Taking the Year into Account for an Employee Appraisal
In order for your performance appraisals to be effective, you need to maintain regular communication, contact, and coaching with your employees throughout the entire evaluation period (typically, one year). Your employees shouldn’t have any doubt about how they’re doing. If they run into performance glitches, issues, or problems, they should feel confident that you’ll identify and address these situations quickly.
Think of it this way: You’re conducting mini-appraisals and feedback sessions all year.
Basing annual performance evaluations on selected chunks of time and individual incidents during the evaluation period short-circuits the evaluation process — and your employees.
Managers offer many excuses for gathering limited data, but all are dubious at best:
There’s not enough information. With limited data, their evaluations suffer from a lack of thoroughness, specificity, and meaningful examples. Employees typically react to this type of feedback with denial, defensiveness, and disappointment.
There’s not enough time. This pronouncement comes from managers who may be aware of the various sources of performance data, but who lack a true sense of interest, involvement, and commitment to the evaluation process itself.
There’s enough information already. For these managers, the rationalization is that people don’t change very much, so it makes just as much sense to do a cut-and-paste and provide the employees with essentially the same evaluation as last year.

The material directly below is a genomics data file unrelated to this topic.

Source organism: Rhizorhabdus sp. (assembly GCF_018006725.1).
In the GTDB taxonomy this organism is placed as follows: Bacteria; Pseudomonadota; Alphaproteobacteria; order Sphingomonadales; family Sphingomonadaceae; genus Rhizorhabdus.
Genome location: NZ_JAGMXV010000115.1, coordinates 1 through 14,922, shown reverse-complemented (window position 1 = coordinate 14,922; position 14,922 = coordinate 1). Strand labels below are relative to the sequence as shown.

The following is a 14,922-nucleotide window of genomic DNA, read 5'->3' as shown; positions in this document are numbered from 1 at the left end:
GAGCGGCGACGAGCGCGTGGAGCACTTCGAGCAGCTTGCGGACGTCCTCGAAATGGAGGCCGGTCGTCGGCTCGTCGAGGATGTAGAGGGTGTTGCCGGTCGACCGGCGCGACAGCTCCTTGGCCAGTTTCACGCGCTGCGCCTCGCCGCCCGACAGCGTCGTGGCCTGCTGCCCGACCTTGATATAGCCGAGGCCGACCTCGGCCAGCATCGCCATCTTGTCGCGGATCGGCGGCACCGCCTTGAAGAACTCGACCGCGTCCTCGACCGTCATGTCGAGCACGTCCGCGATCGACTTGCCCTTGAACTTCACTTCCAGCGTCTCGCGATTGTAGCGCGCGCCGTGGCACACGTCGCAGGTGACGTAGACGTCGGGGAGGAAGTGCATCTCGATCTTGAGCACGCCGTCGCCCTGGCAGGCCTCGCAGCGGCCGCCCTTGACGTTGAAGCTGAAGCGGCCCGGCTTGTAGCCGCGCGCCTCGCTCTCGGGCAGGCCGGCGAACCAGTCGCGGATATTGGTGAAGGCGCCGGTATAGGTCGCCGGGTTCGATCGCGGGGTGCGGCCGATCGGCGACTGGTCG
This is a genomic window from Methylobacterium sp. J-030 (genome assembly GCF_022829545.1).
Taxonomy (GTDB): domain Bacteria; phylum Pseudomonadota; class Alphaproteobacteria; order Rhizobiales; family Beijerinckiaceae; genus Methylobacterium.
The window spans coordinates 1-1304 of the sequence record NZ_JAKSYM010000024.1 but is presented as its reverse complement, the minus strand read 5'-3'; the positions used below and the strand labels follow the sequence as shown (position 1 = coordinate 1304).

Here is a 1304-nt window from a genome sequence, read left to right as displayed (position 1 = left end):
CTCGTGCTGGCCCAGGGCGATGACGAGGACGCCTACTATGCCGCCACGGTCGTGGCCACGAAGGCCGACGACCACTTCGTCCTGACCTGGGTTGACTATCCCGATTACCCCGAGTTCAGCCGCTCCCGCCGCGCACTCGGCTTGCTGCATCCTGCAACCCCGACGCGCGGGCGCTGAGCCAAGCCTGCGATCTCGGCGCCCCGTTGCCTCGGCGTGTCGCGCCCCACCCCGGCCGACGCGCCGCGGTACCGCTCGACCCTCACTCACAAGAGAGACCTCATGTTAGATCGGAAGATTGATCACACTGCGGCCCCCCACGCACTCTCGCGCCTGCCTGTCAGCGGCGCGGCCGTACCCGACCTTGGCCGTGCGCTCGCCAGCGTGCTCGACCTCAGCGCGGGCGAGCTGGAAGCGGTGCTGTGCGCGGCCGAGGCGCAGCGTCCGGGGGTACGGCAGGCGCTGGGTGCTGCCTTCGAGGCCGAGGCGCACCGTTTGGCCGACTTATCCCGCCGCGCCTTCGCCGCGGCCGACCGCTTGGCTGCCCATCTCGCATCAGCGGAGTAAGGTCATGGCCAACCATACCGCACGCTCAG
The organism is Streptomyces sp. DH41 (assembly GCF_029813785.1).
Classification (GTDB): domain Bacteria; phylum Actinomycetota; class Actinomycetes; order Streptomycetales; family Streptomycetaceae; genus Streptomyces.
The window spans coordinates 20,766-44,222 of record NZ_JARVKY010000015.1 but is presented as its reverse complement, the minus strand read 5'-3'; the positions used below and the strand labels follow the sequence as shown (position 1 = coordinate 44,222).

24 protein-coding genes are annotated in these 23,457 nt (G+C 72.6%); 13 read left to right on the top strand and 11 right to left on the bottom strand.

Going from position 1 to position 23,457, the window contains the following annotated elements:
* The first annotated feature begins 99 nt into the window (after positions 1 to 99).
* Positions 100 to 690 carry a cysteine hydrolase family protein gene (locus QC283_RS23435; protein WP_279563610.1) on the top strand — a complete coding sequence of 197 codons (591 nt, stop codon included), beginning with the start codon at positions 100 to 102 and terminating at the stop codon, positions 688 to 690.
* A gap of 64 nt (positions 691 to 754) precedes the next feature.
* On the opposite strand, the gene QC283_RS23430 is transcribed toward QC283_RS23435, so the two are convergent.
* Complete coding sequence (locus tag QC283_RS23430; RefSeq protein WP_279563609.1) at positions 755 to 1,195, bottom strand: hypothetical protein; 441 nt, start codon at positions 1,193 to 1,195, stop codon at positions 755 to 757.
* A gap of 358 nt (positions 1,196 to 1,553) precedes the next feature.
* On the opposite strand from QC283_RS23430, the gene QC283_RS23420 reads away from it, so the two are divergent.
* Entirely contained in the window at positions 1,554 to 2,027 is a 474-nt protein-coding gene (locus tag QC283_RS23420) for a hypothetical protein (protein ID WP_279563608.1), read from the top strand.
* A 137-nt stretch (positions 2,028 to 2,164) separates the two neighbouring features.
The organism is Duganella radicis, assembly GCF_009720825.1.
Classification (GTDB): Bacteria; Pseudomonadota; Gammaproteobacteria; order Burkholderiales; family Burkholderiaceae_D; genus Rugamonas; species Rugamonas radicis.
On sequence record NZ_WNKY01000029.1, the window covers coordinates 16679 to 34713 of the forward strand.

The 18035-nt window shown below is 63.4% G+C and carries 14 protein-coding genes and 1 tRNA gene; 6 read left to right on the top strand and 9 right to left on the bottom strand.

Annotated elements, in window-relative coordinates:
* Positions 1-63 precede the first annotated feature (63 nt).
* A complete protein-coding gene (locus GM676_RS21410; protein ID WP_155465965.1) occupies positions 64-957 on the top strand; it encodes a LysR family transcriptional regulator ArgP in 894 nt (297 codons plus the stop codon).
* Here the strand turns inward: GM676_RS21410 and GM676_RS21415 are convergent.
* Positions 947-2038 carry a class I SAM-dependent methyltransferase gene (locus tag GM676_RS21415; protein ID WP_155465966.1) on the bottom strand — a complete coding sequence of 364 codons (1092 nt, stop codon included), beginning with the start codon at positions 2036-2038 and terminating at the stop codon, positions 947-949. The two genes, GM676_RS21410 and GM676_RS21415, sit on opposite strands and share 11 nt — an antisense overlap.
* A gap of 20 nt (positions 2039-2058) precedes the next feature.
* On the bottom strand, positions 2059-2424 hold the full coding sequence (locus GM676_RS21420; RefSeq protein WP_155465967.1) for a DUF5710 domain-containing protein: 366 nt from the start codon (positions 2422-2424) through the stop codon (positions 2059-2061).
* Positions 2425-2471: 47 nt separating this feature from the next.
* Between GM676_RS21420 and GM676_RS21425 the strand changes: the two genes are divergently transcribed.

The most recent behavior is most important. Instead of taking the time to look at an entire year’s worth of performance, these managers rely heavily on recent events, whether positive or negative. They then justify their stance by claiming that these events are more important than events from months long gone by.
Only a few incidents really matter. Managers who rely on this excuse believe that there’s no need for a year’s worth of data because it only takes a few critical incidents to really understand employee performance.
I already know these are strong employees. These are the conflict-avoidance managers, the ones who view the appraisal process as a time to praise rather than appraise. Providing employees with recognition and building a strong working relationship with them is important, but that’s not appraisal.
I already know these are weak employees. The twisted idea behind this approach is that the employees need to be tougher, and those who can take this heat will stand out and stand up for themselves.
Regardless of explanations or rationalizations, appraisals that fail to look at the full range of employee performance and competencies throughout the entire year are destined to fail.
There are four additional advantages associated with performance evaluations that cover a full year:
They put the employees on a level playing field.
They lead to better documentation.